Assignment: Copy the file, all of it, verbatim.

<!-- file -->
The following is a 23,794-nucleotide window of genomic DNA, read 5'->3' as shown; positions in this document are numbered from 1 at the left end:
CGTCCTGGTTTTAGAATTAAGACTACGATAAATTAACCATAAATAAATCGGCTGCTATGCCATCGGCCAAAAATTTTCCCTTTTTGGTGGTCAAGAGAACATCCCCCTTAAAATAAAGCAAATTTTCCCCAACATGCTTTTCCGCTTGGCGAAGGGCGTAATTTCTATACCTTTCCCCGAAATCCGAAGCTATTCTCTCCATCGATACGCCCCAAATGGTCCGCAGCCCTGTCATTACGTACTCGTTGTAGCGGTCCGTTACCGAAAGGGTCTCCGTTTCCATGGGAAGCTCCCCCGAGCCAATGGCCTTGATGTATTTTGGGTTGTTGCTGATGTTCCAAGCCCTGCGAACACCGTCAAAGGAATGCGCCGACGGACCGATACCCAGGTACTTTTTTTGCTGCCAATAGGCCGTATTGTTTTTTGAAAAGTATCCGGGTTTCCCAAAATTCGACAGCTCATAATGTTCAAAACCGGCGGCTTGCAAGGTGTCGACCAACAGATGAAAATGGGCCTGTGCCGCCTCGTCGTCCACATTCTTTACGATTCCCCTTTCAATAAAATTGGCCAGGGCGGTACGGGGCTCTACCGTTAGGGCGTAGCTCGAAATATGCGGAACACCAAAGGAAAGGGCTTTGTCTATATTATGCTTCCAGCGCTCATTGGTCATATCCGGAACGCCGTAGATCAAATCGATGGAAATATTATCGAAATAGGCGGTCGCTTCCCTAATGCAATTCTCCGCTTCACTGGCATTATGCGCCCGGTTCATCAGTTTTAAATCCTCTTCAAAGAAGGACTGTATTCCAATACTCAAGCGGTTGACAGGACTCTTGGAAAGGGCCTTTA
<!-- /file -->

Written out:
The following is a 23,794-nucleotide window of genomic DNA, read 5'->3' as shown; positions in this document are numbered from 1 at the left end:
CGTCCTGGTTTTAGAATTAAGACTACGATAAATTAACCATAAATAAATCGGCTGCTATGCCATCGGCCAAAAATTTTCCCTTTTTGGTGGTCAAGAGAACATCCCCCTTAAAATAAAGCAAATTTTCCCCAACATGCTTTTCCGCTTGGCGAAGGGCGTAATTTCTATACCTTTCCCCGAAATCCGAAGCTATTCTCTCCATCGATACGCCCCAAATGGTCCGCAGCCCTGTCATTACGTACTCGTTGTAGCGGTCCGTTACCGAAAGGGTCTCCGTTTCCATGGGAAGCTCCCCCGAGCCAATGGCCTTGATGTATTTTGGGTTGTTGCTGATGTTCCAAGCCCTGCGAACACCGTCAAAGGAATGCGCCGACGGACCGATACCCAGGTACTTTTTTTGCTGCCAATAGGCCGTATTGTTTTTTGAAAAGTATCCGGGTTTCCCAAAATTCGACAGCTCATAATGTTCAAAACCGGCGGCTTGCAAGGTGTCGACCAACAGATGAAAATGGGCCTGTGCCGCCTCGTCGTCCACATTCTTTACGATTCCCCTTTCAATAAAATTGGCCAGGGCGGTACGGGGCTCTACCGTTAGGGCGTAGCTCGAAATATGCGGAACACCAAAGGAAAGGGCTTTGTCTATATTATGCTTCCAGCGCTCATTGGTCATATCCGGAACGCCGTAGATCAAATCGATGGAAATATTATCGAAATAGGCGGTCGCTTCCCTAATGCAATTCTCCGCTTCACTGGCATTATGCGCCCGGTTCATCAGTTTTAAATCCTCTTCAAAGAAGGACTGTATTCCAATACTCAAGCGGTTGACAGGACTCTTGGAAAGGGCCTTTA